“…People continue to defend trickle-down theories which assume that economic growth, encouraged by a free market, will inevitably succeed in bringing about greater justice and inclusiveness in the world. This opinion, which has never been confirmed by the facts, expresses a crude and naïve trust in the goodness of those wielding economic power and in the sacralized workings of the prevailing economic system. Meanwhile, the excluded are still waiting… A globalization of indifference has developed… we end up being incapable of feeling compassion at the outcry of the poor… as though all this were someone else’s responsibility and not our own. The culture of prosperity deadens us…”

“While the earnings of a minority are growing exponentially, so too is the gap separating the majority from the prosperity enjoyed by those happy few. This… is the result of ideologies which defend the absolute autonomy of the marketplace and financial speculation. ..they reject the right of states, charged with vigilance for the common good, to exercise any form of control. A new tyranny is thus born… Debt and the accumulation of interest also make it difficult for countries to realize the potential of their own economies and keep citizens from enjoying their real purchasing power. To all this we can add widespread corruption and self-serving tax evasion… a deified market …becomes the only rule.”

Was the Pope Mis- quoted/translated/interpreted?

In the conservative fortnightly National Review, longtime theologian and analyst Michael Novak tries to make the case that Pope Francis did not really mean what he apparently said. Novak finds the phrase “trickle-down” suspect, claiming that it does not appear in the original Spanish version of the apostolic exhortation. Thus, it must have been added by somebody in the translated version used as the basis for excerpts by the American news media.

Novak recalls Pope Francis’s background in Argentina, a land recently dominated by “crony capitalism;” e.g., government favoritism extended to business friends of those in power rather than truly free markets governed by the Rule of Law. Surely this must be the “capitalism” that the Pope is excoriating, Novak declares.

Novak’s case has a certain visceral appeal, particularly in its indictment of the appellation “trickle-down,” which is left-wing code language used to discredit tax cuts. Alas, the Pope’s own clarification of his comments, published in Time Magazine, offers no support to that interpretation. Not only does he fail to repudiate or qualify his use of the term “trickle-down,” Pope Francis expands on his earlier exposition with remarks couched in the same vein.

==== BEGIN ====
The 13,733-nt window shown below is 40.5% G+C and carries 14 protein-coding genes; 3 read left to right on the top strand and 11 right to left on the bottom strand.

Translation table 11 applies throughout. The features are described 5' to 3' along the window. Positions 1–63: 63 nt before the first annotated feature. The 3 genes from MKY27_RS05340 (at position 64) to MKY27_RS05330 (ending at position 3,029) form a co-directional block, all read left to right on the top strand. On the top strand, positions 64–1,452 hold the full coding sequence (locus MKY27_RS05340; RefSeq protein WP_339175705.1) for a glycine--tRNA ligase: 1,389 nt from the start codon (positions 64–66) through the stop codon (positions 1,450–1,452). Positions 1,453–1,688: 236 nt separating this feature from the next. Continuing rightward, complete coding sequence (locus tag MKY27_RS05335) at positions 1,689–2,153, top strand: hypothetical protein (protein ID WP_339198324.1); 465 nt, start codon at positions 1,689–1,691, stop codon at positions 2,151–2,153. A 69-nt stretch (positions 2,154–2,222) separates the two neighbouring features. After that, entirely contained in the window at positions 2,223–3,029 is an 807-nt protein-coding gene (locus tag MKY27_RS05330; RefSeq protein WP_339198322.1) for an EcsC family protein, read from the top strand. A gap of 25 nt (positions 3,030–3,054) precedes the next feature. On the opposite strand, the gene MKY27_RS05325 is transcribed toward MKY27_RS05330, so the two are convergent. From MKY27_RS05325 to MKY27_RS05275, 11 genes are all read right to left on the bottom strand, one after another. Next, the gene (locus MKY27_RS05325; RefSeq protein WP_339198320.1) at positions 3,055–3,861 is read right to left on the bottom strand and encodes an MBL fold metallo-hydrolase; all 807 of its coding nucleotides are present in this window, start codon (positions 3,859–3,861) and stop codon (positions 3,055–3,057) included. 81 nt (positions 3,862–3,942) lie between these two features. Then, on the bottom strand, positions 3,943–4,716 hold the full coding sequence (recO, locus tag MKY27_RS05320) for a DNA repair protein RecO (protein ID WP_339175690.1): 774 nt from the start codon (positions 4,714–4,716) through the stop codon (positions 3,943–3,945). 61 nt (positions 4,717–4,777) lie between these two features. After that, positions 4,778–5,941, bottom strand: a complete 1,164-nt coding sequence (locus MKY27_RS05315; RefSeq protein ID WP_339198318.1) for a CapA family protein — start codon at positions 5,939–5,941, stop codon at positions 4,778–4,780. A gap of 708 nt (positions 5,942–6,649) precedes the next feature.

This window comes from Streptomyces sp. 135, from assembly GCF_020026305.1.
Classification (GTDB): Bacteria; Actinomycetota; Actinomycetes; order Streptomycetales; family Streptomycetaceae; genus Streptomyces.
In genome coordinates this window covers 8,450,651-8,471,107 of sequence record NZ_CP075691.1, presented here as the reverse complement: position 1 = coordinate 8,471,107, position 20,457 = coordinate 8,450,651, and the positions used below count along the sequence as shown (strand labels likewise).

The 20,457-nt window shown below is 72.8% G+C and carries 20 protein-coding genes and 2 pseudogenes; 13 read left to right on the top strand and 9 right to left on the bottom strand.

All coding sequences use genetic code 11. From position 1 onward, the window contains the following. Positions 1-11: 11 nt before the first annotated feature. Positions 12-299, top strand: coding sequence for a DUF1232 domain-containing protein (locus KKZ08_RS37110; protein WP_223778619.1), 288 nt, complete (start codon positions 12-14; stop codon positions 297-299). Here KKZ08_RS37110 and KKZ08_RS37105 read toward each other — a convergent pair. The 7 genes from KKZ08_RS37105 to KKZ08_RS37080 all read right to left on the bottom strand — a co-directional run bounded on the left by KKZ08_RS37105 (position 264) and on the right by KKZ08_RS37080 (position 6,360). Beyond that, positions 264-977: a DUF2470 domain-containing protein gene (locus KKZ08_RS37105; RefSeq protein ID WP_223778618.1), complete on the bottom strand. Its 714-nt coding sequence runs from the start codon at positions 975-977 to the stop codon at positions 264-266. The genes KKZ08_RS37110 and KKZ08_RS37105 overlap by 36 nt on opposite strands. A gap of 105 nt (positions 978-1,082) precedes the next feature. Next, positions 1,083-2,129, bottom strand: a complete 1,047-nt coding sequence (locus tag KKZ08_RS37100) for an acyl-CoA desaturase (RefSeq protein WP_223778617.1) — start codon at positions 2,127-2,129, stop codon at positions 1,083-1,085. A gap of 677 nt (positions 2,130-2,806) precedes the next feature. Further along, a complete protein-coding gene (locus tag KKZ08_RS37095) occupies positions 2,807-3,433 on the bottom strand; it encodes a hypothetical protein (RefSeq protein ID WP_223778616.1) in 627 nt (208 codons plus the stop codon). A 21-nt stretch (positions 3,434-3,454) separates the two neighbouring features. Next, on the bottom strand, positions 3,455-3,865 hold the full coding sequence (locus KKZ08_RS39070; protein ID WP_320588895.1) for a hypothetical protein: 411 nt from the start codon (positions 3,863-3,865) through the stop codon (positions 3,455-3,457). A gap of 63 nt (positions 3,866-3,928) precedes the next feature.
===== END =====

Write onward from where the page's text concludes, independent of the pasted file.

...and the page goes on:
Pope Francis’s statements are neither factual nor analytical. They do not spring from any empirical foundation or develop a logical chain of reasoning. They are the kind of ad hoc, emotive outpouring long associated with the political Left. Thus, it is not surprising that Rush Limbaugh characterized them as “pure Marxism,” despite the absence of any Marxist trappings (surplus value, alienation, class conflict, etc.) or call for revolution.

The immediate reaction to these statements is shock at their utter, blatant falsity to fact and history. Even a non-economist recognizes instantly that the Pope – or his ghostwriter – is simply regurgitating prefabricated sludge with no intellectual or empirical content and no relationship to reality. Consider only those comments excerpted above, for example.

A Direct Rebuttal to Pope Francis

We can safely assume that Popes operate on a plane of existence utterly dissimilar to yours and mine. This presumably applies even to Francis, who is portrayed as humble and constantly in search of opportunities to interact with ordinary people. Yet if he were really in touch with day-to-day reality, he would surely know that it is indeed “news” when “an elderly homeless person dies of exposure.” In America, such events are the stuff of the nightly news, local and national, broadcast, telecast and online. So are stock-market fluctuations. This is not surprising; both events are the stuff of human drama. Roughly half of all Americans have a relatively direct financial interest in the stock market. That includes the “majority” that Pope Francis contrasts with the “happy few” in the “minority” whose earnings are “growing exponentially.” It is one thing to hear “outcry of the poor” – or claim to – but another thing entirely to heed it by contributing concretely to their welfare. Research shows that the predominant contributors are the very people that Pope Francis stigmatizes, the holders of financial assets who monitor their value and nurture it.

This represents the intellectual quality of the Pope’s statement well – a false dichotomy built upon an empirical falsehood, tending to create an impression that is the opposite of the truth, couched in rhetoric drenched with emotion.

If “such an economy kills,” how do we explain the soaring life expectancies during the 20th century? In particular, what do we make of the fact that the least free countries – Soviet Russia and its contemporary descendant, the African dictatorships – have made the smallest gains while the largest have accrued to the freest countries and markets? Does the Pope’s use of “inequality” refer to earned income? Wealth? These are all monetary measures of material wealth and the context strongly indicates that the Pope is referring to some such denominator of inequality. But he also lectures us sternly to abjure materialism and “the culture of prosperity,” which “deadens us.”